In the sin bin for crimes against recycling
I was putting out the garbage recently; the usual walking to the bins with baskets full of rubbish. I’d done a spring clean and there were more plastic and glass containers than usual. I washed out as many as I could — I always do — but it was a frantic day before I went overseas and there were too many to clean out, especially face-cream bottles, tubes and things with lids that were impossible to remove. So with red face I admit some had to go in the regular bin, given my local council requires recyclables to be empty.
As I was dropping the glass and plastics in I felt sick. I realised I had a phenomenon my friend coined recently: Bin guilt.
Bin guilt afflicts even the most sturdy environmentalists among us. I am pretty strict with myself. I reuse plastic bags; I try to recycle; I won’t take away fresh fruit juice from a shop if there is a glass to scull from; I bought glasses for my daughter’s party knowing I would lose many of them.
But there is always a point of failure. There are always folders with plastic sleeves and metal bindings that would require an hour to take every piece of paper out, and then there is the time needed to tear metal or spiral spines from cardboard. There are always stinky pastes and oily, garlic sauces or honey that one hasn’t managed to clean off. Then there are the products covered in layers of stiff plastic. (What is THAT about — as though someone is going to put cyanide in a mobile phone box. Or maybe my mascara might jump out and run away.)
There’s so much hard plastic that can’t be separated from cardboard without scissors or the strength of a lion, like the plastic pouring spout in milk cartons, which means they can’t go in either plastic or paper recycling.
Bin guilt is a terrible thing. It makes many of us hate ourselves. And there is little help from manufacturers. While I agree most containers do need to be pretty much empty for recycling to work, councils could do more to help their ratepayers with the odd gunky container.
Then there are the endless bags. It’s now possible to find REDcycle bins outside some supermarkets for plastic bags and wrappers (which clog up recycling machinery and need special attention). It is a brilliant initiative by The RED Group in Melbourne — and it could also be included in our home waste system: why not introduce a purple bin, taken away by councils monthly or every two months? Is there a way around the problem of food scraps in garbage bins? Not all of us have room or time for a Bokashi kitchen compost or a garden.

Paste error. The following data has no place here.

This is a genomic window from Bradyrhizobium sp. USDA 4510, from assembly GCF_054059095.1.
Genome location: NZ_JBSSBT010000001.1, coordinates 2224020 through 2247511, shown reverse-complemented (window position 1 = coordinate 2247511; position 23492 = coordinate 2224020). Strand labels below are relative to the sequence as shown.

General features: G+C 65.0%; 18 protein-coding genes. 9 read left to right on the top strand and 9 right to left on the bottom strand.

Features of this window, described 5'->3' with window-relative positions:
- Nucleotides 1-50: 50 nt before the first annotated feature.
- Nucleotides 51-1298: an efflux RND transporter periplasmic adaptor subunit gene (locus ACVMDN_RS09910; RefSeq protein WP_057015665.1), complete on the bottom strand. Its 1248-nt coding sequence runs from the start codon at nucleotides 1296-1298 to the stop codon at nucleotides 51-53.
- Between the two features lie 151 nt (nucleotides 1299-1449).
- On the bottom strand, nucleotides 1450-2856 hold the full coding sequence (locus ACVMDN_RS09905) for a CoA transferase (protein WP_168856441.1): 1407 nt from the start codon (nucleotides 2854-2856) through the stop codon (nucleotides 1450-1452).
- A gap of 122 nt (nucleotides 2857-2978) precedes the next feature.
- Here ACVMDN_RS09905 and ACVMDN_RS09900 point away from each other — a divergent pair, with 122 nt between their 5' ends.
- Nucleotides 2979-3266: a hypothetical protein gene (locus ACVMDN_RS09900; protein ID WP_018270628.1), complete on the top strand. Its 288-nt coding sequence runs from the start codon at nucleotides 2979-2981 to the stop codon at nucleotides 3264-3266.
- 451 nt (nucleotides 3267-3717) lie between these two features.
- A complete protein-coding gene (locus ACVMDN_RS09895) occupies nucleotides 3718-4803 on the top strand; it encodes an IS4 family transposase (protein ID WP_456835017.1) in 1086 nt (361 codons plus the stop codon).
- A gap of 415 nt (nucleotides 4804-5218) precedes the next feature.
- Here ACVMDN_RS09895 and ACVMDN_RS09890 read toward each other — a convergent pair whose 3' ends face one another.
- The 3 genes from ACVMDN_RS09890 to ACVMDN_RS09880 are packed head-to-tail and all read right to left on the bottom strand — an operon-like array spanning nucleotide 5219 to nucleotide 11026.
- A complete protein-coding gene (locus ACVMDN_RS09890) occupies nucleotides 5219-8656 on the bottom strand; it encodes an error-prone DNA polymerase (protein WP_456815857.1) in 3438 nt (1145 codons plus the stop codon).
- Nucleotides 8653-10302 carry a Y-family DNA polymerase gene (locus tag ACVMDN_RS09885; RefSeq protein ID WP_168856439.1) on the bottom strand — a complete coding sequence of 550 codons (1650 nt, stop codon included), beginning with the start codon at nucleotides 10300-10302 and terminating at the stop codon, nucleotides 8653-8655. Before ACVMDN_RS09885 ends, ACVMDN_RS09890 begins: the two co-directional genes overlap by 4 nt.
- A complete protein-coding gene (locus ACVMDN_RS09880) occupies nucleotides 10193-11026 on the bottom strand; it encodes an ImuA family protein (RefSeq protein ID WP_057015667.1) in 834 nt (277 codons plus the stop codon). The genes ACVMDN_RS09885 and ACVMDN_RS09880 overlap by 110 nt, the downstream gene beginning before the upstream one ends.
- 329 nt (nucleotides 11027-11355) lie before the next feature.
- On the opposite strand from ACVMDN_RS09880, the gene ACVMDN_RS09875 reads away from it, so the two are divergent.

Then there are those who should be fined. I recently went to lunch at a nice Asian restaurant that offered both dine-in and takeaway and was horrified to see that even table-service meals were served in plastic containers. Sadly, I was also accustomed to the sight, having driven across Middle America, where everything is served in plastic — even in some bars.
It boils down to the fact we all need help. There are many disposable products made of plastics substitutes such as palm leaf, sugarcane fibre and cornstarch, but they are expensive and not readily available. Perhaps they need to be subsidised by government?
There needs to be incentives — and their corollary, penalties — encouraging people to drink their shot of coffee or orange juice quickly at a counter as they do in Europe. And we should protest against manufacturers who use excessive packaging.
We need help to do the right thing or else bin guilt, like landfill, will not go away.
have I stumbled into Fairfax-land?
So your solution to bin guilt (sort of like transgender choices and anxiety) is to have a purple bin?
In support of GLT/whatever I suggest a spectrum of bins in all rainbow colours.
Naturally there would be a choice of what goes in to any particular bin because it is our right to choose.
Meanwhile, back in the real world, I throw what I like into any bin, employ private contractors to dispose of it and ignore dopey council regulations dreamed up by raging lefty greens. Imagine the waste of washing garbage, then having it transported in large diesel trucks, sorted, shipped to who knows where and try to cost justify that nonsense!
@Bruce God, man, she’s only talking about washing a few glass and plastic items which have unused whatever in them! I do the same. So what? Some people here obviously couldn’t give a rats about re-using the materials like plastic, glass, and metals, particularly plastic, which are used to store all those consumer goodies. Just incinerate the whole lot to generate power for all those electronic devices! You can never have enough power, can you? Frankly, I’m a fastidious recycler because I remember a time, only a few decades ago, when our world didn’t have all this stuff, And, you know what, I detest The Greens, even though some of their beliefs and mine might coincide. Why I even try to ensure those small, square, tags used to seal plastic bread bags get another life as plastic whatever. Reincarnation, that’s it!
I reckon some here could do worse than read Milton Friedman’s “I Pencil” available online just to get some idea of all that goes into making humble objects like pencils, bread bag tags, and their like. It’s really quite short and, apart from being a magnificent explication of capitalism, might spark some respect, as it did in me, for all the stuff in our modern lives we would have no hope of making if we were living alone on a desert island.